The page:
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Premotor neuronal plasticity in monkeys adapting to a new dynamic environment


Dr Jun Xiao, at *present address below.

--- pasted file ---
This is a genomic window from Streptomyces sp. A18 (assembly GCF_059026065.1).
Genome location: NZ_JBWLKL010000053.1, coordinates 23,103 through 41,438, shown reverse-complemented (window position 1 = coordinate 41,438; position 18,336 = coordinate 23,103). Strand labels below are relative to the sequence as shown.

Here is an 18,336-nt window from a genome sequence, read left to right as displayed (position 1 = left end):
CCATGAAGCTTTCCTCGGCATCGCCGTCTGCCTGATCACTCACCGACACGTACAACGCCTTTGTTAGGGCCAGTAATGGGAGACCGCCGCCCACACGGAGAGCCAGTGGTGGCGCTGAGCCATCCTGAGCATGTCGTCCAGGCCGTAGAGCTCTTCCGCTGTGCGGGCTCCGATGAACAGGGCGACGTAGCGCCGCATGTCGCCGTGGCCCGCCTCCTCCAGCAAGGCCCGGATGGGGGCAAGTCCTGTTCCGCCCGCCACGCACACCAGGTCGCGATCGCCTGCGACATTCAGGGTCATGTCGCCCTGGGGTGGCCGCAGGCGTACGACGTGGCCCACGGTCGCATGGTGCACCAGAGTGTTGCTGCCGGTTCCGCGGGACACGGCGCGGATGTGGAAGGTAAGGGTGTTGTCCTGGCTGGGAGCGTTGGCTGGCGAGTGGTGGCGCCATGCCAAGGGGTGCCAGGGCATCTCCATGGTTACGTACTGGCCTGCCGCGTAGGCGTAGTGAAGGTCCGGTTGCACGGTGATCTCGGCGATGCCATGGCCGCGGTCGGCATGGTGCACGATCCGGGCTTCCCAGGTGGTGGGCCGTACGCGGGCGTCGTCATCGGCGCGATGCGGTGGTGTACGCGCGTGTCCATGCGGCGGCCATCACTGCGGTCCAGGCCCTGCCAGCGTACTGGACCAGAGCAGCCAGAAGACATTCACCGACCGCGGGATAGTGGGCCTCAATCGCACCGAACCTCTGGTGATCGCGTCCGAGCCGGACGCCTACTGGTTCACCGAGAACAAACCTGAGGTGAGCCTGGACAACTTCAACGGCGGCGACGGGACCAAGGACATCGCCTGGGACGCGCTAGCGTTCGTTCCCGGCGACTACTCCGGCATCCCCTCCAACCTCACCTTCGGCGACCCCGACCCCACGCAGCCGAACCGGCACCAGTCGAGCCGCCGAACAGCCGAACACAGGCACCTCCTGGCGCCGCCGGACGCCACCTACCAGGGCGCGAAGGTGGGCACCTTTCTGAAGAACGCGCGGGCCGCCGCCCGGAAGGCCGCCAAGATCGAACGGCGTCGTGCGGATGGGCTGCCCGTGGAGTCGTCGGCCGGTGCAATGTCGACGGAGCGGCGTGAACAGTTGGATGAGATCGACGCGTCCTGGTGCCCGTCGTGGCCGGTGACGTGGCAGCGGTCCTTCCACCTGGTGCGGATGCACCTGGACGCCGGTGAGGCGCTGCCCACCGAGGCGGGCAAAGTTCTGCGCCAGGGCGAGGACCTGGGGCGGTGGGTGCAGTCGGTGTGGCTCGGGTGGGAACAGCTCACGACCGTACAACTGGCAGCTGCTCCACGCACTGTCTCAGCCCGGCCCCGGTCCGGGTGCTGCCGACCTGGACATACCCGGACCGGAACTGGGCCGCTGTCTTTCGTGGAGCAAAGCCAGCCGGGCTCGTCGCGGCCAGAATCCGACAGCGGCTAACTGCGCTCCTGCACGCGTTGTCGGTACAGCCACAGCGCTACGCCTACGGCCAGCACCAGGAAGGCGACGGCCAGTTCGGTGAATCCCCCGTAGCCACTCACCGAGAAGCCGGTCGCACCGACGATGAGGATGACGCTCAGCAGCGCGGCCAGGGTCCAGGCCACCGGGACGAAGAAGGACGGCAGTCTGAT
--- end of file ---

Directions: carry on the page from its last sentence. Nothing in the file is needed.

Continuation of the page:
Recent evidence indicates that premotor cortex (PM) in addition to their well-established motor functions, also play a role in nonmotor processes such as spatial attention and working memory. In the present study, neuronal activities in dorsal PM (PMd) and ventral PM (PMv) were recorded in a force field adaptation task. This study found that PM neurons show learning-related plasticity and that a neuron demonstrates either one type or multiple types of properties (i.e. kinematic, dynamic, and memory). The current study reveals that memory properties could be displayed by one or a combination of the cell activity parameters [i.e. average firing rate (AFR), dynamic range (DR), and preferred direction (PD)]. A predominant percentage of cells displayed memory properties with AFR or AFR plus other parameters. This study investigated the memory properties vs. the time sequence of the task trial [i.e. delay time (DT), movement time (MT), and target holding time (THT)] and found that: (i) most neurons display memory properties only in one time window; (ii) few neurons display memory properties in three time windows, and (iii) there are significantly more cells showing memory properties during MT than during any other time windows. There are cells that show memory I (changing their tuning curves in the force field and retaining those changes after the force field was removed), memory II (changing their tuning curves after the force field was removed), or both properties. Significantly more cells display one type of memory property (memory I or memory II) rather than both types of memory properties (memory I and memory II).

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